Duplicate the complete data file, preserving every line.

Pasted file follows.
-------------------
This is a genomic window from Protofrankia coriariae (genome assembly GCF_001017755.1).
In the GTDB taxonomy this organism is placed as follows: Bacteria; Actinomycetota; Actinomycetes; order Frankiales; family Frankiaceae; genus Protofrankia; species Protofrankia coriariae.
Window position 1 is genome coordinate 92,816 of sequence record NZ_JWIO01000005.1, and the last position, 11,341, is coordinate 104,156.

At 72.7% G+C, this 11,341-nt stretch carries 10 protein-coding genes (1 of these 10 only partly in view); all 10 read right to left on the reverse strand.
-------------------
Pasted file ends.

This is a genomic window from Protofrankia coriariae (genome assembly GCF_001017755.1).
In the GTDB taxonomy this organism is placed as follows: Bacteria; Actinomycetota; Actinomycetes; order Frankiales; family Frankiaceae; genus Protofrankia; species Protofrankia coriariae.
Window position 1 is genome coordinate 92,816 of sequence record NZ_JWIO01000005.1, and the last position, 11,341, is coordinate 104,156.

At 72.7% G+C, this 11,341-nt stretch carries 10 protein-coding genes (1 of these 10 only partly in view); all 10 read right to left on the reverse strand.